June 20, 2017 —
Every month, we keep you informed on the latest studies and research in our “Not My Teen” blog series. Today, we’re looking at a recent study by the Associated Press and the University of Chicago's independent research organization, NORC, which examines the circumstances that cause teens to take a break from social media.
It seems like teens know everything about every student in their school – but, how is that possible? The answer is simple: social media. Teens post everything on their preferred social platforms ranging from big life events, like being accepted into college, to the details of everyday life, like what they had for breakfast. Social media channels are also teens’ preferred news source, making the internet an integral part of their lives. So, what happens when teens unplug?
A Washington Post article examined a recent study that interviewed 790 teenagers about taking a break from social media and the circumstances that caused it. As it turns out, 58 percent of teens who use social media have taken at least one break. Of the teenagers who took breaks from social media, 65 percent voluntarily chose to take a step back, compared to the remaining percent who were forced to take a break, usually as a form of punishment.
Teenagers who were forced to cut all digital ties with friends and acquaintances reported increased anxiety that they were missing out and felt less connected to the people in their lives. However, teens who purposefully chose to cleanse themselves of social media said they felt relieved, had more time to pursue other interests and said the break helped them feel more connected to the people around them.
How can you use this information to become a more effective ‘digital parent?’ Here are three tips:
- Encourage activities that do not require cell phones. Help your teen get involved in extracurricular activities like playing a sport, taking an art class or joining the school band. While participating in these activities, they can’t use cell phones and will instead be connecting with their peers in person. These in-person interactions over shared interests can help your teen realize they don’t need constant access to the internet to have fun or keep tabs on friends.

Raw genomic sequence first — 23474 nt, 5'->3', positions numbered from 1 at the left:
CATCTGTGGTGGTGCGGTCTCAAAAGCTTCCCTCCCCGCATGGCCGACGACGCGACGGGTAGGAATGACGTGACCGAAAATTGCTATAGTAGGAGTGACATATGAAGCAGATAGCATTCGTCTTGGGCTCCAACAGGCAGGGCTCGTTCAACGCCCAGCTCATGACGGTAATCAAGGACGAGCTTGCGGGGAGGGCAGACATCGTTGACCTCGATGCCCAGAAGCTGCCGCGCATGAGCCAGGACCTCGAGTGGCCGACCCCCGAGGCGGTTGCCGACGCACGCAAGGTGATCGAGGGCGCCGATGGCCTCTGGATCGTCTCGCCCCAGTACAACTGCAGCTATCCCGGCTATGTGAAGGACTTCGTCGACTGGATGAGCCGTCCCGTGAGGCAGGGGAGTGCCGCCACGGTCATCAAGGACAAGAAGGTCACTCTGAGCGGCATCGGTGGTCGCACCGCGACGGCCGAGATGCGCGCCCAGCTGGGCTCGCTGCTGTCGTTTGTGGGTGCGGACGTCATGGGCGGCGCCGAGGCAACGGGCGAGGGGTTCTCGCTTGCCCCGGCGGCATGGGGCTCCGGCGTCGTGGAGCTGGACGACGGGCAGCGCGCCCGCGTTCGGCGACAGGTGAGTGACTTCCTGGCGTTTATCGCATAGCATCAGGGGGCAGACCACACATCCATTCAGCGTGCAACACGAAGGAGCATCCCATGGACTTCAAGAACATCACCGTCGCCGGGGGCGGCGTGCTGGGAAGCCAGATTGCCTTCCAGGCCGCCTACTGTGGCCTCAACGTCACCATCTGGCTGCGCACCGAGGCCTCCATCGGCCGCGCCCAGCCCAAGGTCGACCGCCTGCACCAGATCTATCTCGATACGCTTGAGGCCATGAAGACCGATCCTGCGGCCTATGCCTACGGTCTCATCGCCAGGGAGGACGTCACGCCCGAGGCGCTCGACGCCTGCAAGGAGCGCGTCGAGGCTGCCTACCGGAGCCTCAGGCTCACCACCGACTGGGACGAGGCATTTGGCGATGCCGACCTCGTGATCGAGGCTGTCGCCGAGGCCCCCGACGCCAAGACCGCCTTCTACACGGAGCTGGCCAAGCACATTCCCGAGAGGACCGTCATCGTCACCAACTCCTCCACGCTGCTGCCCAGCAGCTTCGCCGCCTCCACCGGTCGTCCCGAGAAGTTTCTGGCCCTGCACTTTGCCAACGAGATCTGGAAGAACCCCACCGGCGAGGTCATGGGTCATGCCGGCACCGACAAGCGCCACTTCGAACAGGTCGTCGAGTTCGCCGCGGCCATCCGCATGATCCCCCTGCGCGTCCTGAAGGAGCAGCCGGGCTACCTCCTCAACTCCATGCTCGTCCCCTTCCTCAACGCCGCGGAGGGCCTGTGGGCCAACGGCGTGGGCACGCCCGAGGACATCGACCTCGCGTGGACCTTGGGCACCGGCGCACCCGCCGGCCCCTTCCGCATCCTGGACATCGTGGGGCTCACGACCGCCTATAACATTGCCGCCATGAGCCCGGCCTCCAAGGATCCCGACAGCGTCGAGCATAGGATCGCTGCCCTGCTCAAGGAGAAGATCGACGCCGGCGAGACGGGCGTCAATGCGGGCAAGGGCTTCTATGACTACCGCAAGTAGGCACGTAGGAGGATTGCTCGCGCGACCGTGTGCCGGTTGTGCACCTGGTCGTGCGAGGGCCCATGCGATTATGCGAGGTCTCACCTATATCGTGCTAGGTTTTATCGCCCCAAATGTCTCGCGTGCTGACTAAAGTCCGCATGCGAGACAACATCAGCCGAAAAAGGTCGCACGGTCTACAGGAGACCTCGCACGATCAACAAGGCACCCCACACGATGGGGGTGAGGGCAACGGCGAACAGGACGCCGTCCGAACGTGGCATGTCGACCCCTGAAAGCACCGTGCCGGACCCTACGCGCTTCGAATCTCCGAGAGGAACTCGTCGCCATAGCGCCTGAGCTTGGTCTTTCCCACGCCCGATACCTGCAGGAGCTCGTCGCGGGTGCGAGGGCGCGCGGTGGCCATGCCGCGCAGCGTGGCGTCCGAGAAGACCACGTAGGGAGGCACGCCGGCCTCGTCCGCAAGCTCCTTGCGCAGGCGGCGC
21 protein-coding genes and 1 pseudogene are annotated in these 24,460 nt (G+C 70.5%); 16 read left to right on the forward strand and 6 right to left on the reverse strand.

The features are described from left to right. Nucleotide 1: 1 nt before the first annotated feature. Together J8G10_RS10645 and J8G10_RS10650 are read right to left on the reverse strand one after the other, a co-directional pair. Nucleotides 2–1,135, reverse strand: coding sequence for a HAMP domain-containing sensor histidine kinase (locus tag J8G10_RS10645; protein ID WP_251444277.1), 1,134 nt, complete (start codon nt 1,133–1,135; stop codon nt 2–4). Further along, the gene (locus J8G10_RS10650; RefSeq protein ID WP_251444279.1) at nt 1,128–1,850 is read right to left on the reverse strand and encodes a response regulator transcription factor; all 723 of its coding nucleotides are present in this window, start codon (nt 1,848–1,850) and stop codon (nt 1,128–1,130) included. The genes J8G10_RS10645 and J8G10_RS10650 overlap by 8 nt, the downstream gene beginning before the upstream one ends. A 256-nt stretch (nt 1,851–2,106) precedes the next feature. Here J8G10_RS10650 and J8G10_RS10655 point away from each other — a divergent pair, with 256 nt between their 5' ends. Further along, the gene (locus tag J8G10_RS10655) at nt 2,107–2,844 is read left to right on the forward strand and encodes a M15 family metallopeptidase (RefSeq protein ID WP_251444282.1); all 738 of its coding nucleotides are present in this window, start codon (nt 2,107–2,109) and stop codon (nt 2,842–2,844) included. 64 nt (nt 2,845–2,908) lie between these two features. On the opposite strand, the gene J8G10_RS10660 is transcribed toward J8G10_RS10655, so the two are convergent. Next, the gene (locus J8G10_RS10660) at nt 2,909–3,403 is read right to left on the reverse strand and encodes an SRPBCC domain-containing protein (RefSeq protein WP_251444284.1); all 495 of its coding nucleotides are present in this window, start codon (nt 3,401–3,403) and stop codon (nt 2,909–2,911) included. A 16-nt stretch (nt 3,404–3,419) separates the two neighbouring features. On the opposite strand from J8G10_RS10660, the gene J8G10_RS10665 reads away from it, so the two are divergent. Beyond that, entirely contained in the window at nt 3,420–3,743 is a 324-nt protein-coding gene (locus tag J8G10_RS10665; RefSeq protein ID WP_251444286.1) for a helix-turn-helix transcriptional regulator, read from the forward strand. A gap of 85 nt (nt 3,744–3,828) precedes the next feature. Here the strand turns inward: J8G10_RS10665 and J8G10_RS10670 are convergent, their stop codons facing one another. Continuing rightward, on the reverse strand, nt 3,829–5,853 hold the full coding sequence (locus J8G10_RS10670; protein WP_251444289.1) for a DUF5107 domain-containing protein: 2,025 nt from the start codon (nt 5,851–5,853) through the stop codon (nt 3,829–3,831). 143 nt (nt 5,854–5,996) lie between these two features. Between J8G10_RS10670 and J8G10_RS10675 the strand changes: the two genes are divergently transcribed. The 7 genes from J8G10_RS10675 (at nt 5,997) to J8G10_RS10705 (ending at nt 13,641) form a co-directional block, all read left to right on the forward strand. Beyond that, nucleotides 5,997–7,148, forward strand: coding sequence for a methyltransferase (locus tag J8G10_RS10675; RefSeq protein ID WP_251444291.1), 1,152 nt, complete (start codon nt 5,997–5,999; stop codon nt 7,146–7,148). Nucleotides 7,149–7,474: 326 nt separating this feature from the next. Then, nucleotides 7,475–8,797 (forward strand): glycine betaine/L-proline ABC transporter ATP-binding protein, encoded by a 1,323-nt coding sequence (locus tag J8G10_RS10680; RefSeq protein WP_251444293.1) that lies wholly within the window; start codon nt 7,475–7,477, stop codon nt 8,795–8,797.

- Consider alternative forms of punishment. Amanda Lenhart, the study’s lead researcher, states that, “The side effect of [forcing teens to take a break from social media] is taking away from potential emotional support and from access to information.” While teens should not get away with bad behavior, a complete disconnect from their friends or support systems can lead to anxiety and an increased affinity for the internet once they plug back in. Teens also receive school and extracurricular activity updates through social media, so removing it completely can be more harmful than parents realize. Instead, try limiting your teen’s social media time or monitoring their notifications to provide the necessary updates.
- Remind your teen to connect in other ways. In this digital age, it’s much easier to scroll through a news feed to get updates on friends, but there is another way: making a phone call or meeting up in person. Remind your teen that hearing someone’s voice and spending time with friends or family face-to-face can significantly enhance relationships. Additionally, while social media is convenient, it can also be worthwhile to take the time to read books, newspapers and magazines to stay informed.
What is your teen’s relationship with social media and how do you ensure your teen lives a balanced life? Let us know in the comments below!